The group stage went well enough for Argentina. A scoreless draw against 40th-ranked Ecuador opened the proceedings, providing a point in the process. The Albiceleste followed that up by adding three more points against 27th-ranked Chile, with Sergio Berti and Marcelo Gallardo — both of whom also featured a year later in France — providing the goals. A 1-1 draw to 22nd-ranked Paraguay completed the group stage, a late Gallardo penalty providing a point and allowing Argentina to qualify as second-best in Group A.
The tournament ended quickly in the knockout stage, however. Against Peru, Argentina dug itself into a two-goal deficit within the first hour. Gallardo converted another penalty for his third goal of the tournament, but Argentina failed to find an equalizer and were summarily bounced from the tournament by the 39th-best team in the world.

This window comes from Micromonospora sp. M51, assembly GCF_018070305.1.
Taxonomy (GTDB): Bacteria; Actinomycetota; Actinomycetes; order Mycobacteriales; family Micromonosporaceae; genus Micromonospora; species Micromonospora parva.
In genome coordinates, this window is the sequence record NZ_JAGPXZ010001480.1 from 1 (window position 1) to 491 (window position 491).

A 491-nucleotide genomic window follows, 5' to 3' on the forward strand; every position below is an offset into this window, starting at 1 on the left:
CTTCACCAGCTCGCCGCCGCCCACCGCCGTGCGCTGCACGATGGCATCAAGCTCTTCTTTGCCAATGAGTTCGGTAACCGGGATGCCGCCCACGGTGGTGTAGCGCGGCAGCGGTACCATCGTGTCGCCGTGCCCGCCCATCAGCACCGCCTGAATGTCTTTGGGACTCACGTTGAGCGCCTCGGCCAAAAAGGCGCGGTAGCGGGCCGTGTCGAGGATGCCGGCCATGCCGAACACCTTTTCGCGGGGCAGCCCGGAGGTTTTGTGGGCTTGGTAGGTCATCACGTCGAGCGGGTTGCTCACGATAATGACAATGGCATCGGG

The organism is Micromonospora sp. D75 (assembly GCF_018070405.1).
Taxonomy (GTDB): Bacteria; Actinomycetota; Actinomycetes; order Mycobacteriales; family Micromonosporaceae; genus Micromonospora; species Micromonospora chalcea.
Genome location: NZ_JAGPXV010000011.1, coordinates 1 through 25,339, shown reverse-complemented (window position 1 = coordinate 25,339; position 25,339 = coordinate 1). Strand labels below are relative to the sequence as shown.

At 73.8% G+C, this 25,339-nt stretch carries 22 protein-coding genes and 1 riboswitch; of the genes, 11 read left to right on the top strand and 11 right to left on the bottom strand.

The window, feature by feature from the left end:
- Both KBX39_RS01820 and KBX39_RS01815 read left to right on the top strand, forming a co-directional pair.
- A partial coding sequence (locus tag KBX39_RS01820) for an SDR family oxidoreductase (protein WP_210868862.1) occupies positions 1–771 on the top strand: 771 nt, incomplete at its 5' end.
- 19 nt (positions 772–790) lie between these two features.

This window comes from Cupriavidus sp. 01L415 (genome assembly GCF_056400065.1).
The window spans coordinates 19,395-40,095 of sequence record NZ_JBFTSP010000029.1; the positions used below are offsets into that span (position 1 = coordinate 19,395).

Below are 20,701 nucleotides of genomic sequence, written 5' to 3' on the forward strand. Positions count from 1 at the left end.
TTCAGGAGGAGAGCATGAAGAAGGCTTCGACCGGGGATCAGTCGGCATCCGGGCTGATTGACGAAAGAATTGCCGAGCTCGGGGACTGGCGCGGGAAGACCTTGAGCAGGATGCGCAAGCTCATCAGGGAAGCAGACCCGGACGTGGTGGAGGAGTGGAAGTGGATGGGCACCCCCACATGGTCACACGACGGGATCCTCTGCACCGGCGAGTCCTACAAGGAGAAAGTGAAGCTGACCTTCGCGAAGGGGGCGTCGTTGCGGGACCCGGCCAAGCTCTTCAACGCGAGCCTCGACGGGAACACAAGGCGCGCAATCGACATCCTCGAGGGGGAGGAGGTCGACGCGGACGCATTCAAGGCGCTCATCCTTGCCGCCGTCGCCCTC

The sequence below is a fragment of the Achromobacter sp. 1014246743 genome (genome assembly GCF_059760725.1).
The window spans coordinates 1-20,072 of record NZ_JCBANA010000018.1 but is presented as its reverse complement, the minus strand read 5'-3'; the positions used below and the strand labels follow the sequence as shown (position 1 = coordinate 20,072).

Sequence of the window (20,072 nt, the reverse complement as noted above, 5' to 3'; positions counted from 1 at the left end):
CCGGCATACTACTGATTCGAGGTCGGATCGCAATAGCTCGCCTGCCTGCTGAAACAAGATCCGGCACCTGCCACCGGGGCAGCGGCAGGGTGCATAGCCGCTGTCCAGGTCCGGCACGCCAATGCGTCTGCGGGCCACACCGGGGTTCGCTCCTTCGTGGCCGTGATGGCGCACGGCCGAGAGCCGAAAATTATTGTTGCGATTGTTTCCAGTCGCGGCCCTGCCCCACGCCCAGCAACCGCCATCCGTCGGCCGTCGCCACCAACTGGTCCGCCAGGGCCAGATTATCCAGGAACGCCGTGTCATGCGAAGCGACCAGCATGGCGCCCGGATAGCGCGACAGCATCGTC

12. 1993 Copa America
(2-4-0, champions, +0.29 adjusted goals per match)
This is the team that started the whole exercise that led to this article, the champions that have spiraled Argentina into ever-deeper chasms of despair with each missed chance of replicating the feat. Frankly, I’m shocked to see the last championship-winning Argentine side ranked so low, but I set out to leave my biases behind me and go by the numbers. And the numbers show that the 1993 Copa America winners were far more lucky than they were good. Leaning heavily on the scoring of a 24-year-old Gabriel Batistuta up front and the heroics of veteran goalkeeper and tournament MVP Sergio Goycochea, the underpowered 1993 squad failed to even win its own group and needed two penalty shootouts to reach the final.